Mr Hagiuda pointed out that the traditional cooperation between Japan and Asean had changed significantly from auto manufacturers to more innovative production as these are the new trends that Japan is now focusing on.

With the pandemic still raging like a wild bull, Japan is attempting to build more secure relationships with the countries in the region. The policy makers in Tokyo have realised that without durable solutions to common challenges faced by the region, its own economy would suffer too.

That helps explain why the new initiative places emphasis on creating a foundation for a sustainable economic society through the region’s ability to co-create new ideas and innovations.

Obviously, Japan envisages a strong commitment from Japanese companies to help find solutions for the challenges facing the region, especially those related to climate change, alleviating poverty and securing jobs, on which Japan and Asean could work together.

In addition, the energy transition initiative in Asean is another of Japan’s new moves to support the bloc. Japan, in cooperation with the Jakarta-based Economic Research of East Asia and Asean (ERIA), is working on an individual roadmap for each Asean member, taking into account its geographical conditions, economy and energy status.

According to Mr Hagiuda, this initiative will provide US$10 billion (330 billion baht) in financial support and capacity building for technology and projects based on the roadmap for carbon neutrality. During his three-nation tour, Mr Hagiuda also said that Japan will help provide 50,000 jobs for Asean workers in digital technology and other fields at Japanese companies in the next five years. The move demonstrates Japan’s commitment to promoting stability and prosperity in the region.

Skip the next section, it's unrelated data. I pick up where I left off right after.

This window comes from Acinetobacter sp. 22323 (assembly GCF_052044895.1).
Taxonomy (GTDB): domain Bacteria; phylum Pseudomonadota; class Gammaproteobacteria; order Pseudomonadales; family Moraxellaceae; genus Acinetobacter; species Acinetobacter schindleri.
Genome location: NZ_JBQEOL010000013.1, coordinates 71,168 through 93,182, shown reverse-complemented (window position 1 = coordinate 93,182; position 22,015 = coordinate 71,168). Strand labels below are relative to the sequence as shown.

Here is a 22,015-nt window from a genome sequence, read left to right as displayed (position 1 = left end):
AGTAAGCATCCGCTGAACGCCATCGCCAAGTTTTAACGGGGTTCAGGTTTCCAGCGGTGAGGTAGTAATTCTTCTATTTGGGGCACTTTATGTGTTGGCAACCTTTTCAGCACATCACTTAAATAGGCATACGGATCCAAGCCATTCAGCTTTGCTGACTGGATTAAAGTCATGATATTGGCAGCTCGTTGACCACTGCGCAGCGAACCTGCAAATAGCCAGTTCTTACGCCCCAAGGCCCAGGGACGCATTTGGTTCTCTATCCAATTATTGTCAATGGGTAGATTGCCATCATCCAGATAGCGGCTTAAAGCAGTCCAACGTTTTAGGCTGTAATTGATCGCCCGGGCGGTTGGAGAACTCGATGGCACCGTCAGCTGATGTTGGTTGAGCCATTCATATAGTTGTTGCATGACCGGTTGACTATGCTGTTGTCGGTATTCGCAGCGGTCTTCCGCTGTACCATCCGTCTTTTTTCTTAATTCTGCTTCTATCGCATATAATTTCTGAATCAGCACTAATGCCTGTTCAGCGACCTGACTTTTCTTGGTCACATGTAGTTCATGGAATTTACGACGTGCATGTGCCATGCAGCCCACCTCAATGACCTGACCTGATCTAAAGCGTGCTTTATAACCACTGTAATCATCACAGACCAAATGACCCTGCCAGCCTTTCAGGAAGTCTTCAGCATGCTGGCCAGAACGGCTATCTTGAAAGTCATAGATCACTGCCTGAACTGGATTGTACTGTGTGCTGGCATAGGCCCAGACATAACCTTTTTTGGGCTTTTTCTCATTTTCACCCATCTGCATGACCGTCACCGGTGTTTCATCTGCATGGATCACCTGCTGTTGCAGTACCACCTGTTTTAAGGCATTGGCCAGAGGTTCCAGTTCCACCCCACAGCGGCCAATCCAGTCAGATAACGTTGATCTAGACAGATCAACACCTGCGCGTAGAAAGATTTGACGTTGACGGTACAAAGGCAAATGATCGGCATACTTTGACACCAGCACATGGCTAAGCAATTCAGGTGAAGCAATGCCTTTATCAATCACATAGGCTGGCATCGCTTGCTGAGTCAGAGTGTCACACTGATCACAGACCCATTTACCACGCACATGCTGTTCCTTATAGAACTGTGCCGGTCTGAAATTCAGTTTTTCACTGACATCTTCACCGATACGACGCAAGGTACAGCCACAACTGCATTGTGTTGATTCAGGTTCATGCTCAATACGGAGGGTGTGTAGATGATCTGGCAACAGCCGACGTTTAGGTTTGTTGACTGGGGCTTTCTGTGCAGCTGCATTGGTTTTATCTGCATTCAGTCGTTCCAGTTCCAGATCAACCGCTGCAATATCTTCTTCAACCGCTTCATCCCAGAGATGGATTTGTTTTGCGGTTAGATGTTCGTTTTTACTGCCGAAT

The second dimension refers to the wider area encompassing Asia. In his speech, Mr Hagiuda surprisingly preferred to use this traditional geographic depiction, not to be confused with the much-touted Indo-Pacific. The latter one has been politicised and over securitised. Japan’s version of Indo-Pacific framework is geared toward developmental cooperation, and it is the only dialogue partner that signed a cooperative agreement with the grouping’s Asean Outlook for the Indo-Pacific.

It is clear from the speech Japan does not want to add fuel to the fire of currently strained ties with both China and South Korea. At the weekend’s summit between President Joe Biden and Prime Minister Fumio Kishida, one of the main discussion topics was the rise of China and its impacts. But Japan’s new economic initiatives have a long-term vision covering broader Asian countries.

It is hoped that when Japan’s overall ties with China and South Korea improve, these further strengthened relations will yield positive results for the regional economy.

More than officials would like to admit, the current stalled relations have caused enormous economic losses to all concerned. The new doctrine is essentially aimed at speeding up the region’s recovery within the context of a new post-pandemic global economic landscape.